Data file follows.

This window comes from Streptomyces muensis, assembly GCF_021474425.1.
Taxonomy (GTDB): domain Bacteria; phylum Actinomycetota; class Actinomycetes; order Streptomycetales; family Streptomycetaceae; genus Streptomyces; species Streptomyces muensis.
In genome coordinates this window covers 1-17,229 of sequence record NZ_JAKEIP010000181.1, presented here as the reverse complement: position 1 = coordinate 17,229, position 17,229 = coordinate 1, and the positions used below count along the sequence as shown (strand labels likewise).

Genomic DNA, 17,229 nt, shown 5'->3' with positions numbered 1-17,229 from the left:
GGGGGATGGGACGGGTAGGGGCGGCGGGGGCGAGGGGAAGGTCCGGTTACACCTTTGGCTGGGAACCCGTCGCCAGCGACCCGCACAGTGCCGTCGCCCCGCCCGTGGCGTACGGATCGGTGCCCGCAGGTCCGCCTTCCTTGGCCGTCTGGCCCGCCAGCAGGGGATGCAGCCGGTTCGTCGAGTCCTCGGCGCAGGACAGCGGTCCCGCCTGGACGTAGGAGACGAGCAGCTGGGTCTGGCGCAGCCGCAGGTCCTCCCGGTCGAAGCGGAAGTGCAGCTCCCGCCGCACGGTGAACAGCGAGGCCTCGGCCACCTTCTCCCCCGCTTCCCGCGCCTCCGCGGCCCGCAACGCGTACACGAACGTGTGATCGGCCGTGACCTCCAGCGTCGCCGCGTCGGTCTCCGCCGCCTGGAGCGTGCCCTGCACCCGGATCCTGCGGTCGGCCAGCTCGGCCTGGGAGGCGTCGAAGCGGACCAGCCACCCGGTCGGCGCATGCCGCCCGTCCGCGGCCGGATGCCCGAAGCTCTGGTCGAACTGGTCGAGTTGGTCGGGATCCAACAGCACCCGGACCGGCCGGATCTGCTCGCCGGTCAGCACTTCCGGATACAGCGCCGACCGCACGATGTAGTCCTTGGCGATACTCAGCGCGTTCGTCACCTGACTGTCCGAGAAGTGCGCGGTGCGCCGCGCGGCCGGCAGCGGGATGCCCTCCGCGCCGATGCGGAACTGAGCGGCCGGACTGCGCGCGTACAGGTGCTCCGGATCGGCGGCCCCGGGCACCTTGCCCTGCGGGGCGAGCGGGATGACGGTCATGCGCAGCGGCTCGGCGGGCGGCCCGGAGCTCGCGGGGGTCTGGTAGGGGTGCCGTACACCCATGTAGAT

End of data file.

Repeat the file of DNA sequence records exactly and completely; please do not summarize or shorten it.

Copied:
This window comes from Streptomyces muensis, assembly GCF_021474425.1.
Taxonomy (GTDB): domain Bacteria; phylum Actinomycetota; class Actinomycetes; order Streptomycetales; family Streptomycetaceae; genus Streptomyces; species Streptomyces muensis.
In genome coordinates this window covers 1-17,229 of sequence record NZ_JAKEIP010000181.1, presented here as the reverse complement: position 1 = coordinate 17,229, position 17,229 = coordinate 1, and the positions used below count along the sequence as shown (strand labels likewise).

Genomic DNA, 17,229 nt, shown 5'->3' with positions numbered 1-17,229 from the left:
GGGGGATGGGACGGGTAGGGGCGGCGGGGGCGAGGGGAAGGTCCGGTTACACCTTTGGCTGGGAACCCGTCGCCAGCGACCCGCACAGTGCCGTCGCCCCGCCCGTGGCGTACGGATCGGTGCCCGCAGGTCCGCCTTCCTTGGCCGTCTGGCCCGCCAGCAGGGGATGCAGCCGGTTCGTCGAGTCCTCGGCGCAGGACAGCGGTCCCGCCTGGACGTAGGAGACGAGCAGCTGGGTCTGGCGCAGCCGCAGGTCCTCCCGGTCGAAGCGGAAGTGCAGCTCCCGCCGCACGGTGAACAGCGAGGCCTCGGCCACCTTCTCCCCCGCTTCCCGCGCCTCCGCGGCCCGCAACGCGTACACGAACGTGTGATCGGCCGTGACCTCCAGCGTCGCCGCGTCGGTCTCCGCCGCCTGGAGCGTGCCCTGCACCCGGATCCTGCGGTCGGCCAGCTCGGCCTGGGAGGCGTCGAAGCGGACCAGCCACCCGGTCGGCGCATGCCGCCCGTCCGCGGCCGGATGCCCGAAGCTCTGGTCGAACTGGTCGAGTTGGTCGGGATCCAACAGCACCCGGACCGGCCGGATCTGCTCGCCGGTCAGCACTTCCGGATACAGCGCCGACCGCACGATGTAGTCCTTGGCGATACTCAGCGCGTTCGTCACCTGACTGTCCGAGAAGTGCGCGGTGCGCCGCGCGGCCGGCAGCGGGATGCCCTCCGCGCCGATGCGGAACTGAGCGGCCGGACTGCGCGCGTACAGGTGCTCCGGATCGGCGGCCCCGGGCACCTTGCCCTGCGGGGCGAGCGGGATGACGGTCATGCGCAGCGGCTCGGCGGGCGGCCCGGAGCTCGCGGGGGTCTGGTAGGGGTGCCGTACACCCATGTAGAT